It was a detailed email, but the word that jumped out was “approved.”
“We’re just about to open four bottles of champagne,” said Tracy Lacey, mother of 21-year-old Tori Lacey.
Tori, who has spinal muscular atrophy (SMA), got the best news of her life after she was approved to receive the miracle drug that could save her life.
Tori and her family have been battling the Ontario government for access to Spinraza, a wonder drug that promises to stop the progression of muscle deterioration that ultimately claims the life of SMA patients.
The drug costs approximately $125,000 a dose and patients need six doses in the first year alone. Every subsequent year requires four doses.
Ontario had put restrictions on access to Spinraza unlike other provinces such as Quebec and Saskatchewan.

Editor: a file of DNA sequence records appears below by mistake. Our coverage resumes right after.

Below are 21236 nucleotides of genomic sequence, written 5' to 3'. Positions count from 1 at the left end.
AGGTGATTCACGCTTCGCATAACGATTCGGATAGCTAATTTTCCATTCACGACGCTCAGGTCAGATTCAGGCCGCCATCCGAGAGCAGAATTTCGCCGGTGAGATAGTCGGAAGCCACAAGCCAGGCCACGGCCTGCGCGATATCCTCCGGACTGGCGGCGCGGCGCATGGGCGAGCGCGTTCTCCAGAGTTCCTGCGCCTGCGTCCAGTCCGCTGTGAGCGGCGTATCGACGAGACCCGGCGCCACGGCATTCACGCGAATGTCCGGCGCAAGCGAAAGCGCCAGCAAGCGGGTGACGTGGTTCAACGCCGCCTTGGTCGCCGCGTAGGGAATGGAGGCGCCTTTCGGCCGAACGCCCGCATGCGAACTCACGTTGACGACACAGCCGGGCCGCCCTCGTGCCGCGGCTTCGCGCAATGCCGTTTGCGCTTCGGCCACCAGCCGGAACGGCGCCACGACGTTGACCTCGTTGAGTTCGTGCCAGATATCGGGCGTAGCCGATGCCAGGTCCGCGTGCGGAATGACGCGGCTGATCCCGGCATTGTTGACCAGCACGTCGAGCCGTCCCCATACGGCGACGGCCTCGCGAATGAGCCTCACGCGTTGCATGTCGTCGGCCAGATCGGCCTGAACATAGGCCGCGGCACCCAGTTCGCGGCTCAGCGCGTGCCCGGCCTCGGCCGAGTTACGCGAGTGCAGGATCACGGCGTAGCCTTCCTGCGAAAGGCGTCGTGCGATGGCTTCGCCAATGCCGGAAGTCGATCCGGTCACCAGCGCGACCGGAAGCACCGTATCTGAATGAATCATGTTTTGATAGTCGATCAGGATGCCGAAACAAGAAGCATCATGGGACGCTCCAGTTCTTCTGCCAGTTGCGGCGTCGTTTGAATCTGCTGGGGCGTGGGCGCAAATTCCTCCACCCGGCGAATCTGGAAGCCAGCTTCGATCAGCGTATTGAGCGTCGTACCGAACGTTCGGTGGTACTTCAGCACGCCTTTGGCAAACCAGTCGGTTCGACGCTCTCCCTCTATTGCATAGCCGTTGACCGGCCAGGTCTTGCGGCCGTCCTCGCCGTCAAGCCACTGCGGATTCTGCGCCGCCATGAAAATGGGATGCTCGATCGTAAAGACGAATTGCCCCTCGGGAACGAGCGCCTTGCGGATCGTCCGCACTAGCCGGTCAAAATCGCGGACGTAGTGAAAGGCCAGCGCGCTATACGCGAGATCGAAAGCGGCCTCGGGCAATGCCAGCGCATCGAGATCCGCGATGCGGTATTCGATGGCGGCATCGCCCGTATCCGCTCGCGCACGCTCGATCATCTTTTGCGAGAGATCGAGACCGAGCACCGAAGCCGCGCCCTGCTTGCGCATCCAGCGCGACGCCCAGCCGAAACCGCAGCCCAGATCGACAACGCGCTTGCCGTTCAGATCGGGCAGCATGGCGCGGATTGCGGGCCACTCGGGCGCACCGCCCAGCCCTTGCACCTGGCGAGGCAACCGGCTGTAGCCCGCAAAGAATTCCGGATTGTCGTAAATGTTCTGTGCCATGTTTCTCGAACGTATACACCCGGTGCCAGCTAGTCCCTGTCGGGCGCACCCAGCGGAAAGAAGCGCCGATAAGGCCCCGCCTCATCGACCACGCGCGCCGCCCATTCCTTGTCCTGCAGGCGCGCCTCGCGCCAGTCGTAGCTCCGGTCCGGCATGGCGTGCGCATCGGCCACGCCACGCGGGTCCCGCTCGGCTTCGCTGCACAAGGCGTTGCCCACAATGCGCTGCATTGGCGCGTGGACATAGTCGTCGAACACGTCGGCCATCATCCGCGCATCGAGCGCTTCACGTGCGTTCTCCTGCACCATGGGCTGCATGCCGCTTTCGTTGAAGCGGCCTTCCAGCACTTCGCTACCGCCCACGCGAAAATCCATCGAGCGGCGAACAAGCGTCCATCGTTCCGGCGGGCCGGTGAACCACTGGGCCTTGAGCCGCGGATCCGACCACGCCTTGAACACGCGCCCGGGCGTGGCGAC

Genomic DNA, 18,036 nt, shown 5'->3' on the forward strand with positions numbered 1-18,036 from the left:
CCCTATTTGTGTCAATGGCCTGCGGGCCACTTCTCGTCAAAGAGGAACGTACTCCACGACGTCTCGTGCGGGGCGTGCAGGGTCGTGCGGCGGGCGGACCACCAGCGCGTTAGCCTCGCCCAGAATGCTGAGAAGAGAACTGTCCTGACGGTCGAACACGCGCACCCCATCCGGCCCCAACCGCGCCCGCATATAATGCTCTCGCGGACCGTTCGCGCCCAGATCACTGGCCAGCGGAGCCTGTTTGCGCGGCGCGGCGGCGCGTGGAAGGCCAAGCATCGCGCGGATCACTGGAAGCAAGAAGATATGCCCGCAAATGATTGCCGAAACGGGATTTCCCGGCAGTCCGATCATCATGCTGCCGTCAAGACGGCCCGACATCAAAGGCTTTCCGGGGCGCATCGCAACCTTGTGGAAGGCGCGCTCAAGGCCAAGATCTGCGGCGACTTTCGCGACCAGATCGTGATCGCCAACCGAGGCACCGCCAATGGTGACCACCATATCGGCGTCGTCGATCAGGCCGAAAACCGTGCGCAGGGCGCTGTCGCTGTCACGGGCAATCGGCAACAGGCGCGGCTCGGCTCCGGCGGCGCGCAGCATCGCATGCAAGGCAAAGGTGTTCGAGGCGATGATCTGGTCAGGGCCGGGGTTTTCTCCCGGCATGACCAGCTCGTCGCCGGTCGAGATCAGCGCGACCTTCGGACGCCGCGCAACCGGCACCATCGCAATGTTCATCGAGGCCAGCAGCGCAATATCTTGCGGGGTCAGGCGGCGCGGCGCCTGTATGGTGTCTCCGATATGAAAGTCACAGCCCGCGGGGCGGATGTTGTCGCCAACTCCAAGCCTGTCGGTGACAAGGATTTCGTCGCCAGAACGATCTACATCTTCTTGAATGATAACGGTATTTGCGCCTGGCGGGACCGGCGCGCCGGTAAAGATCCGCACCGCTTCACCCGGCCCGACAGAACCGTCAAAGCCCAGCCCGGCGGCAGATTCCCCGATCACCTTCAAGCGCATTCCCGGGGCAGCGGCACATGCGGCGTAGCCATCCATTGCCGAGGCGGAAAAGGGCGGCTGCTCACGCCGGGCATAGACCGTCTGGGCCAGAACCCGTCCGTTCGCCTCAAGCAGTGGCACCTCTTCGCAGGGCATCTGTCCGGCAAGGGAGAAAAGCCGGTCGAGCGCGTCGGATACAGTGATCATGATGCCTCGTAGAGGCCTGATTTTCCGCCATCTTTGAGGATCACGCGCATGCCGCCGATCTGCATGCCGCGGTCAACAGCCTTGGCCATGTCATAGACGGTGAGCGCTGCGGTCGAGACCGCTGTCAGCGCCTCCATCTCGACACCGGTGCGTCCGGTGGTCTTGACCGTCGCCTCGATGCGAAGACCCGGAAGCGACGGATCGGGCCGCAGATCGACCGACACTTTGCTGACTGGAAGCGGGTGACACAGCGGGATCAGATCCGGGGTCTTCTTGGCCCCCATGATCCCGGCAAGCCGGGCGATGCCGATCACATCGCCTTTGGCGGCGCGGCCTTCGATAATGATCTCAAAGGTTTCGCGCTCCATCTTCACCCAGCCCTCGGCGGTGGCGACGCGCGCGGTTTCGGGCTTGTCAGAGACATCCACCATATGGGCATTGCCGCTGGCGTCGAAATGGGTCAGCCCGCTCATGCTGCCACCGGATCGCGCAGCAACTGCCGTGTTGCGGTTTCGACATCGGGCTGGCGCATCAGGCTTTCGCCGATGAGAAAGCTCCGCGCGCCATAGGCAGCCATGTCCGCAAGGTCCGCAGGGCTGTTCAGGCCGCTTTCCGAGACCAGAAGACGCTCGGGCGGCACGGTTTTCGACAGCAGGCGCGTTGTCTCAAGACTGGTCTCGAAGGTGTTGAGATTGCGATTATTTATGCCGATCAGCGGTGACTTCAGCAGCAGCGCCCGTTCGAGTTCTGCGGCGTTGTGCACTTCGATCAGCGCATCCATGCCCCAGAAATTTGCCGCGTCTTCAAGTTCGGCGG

The provincial government had approved access for patients up to the age of 18 in all categories of SMA patients, but Tori missed the cutoff by just a few years.
After intense pressure from SMA families applied to Ontario Health Minister Christine Elliott along with news reports, the government opened the door to access to Spinraza by saying that over 18 cases would be handled on a case-by-case basis.
Tori applied for assistance and after weeks of anxious waiting, she was informed on Friday that she has been approved for treatment.
“It really is a life-saver. I’m looking forward to getting stronger,” said Tori.
Tori joins 19-year-old Rebecca Van Fraassen, who was approved for Spinraza treatment four weeks ago. Both young women made an emotional plea at Queen Park, begging for their lives. Both families had also spent years fundraising millions of dollars for a breakthrough such as Spinraza.
Meanwhile, Tori said she hopes the good news will spread.
“I’m really hoping that this means great things in the SMA community right across Canada. I’m hoping that every province is going to follow suit,” she said.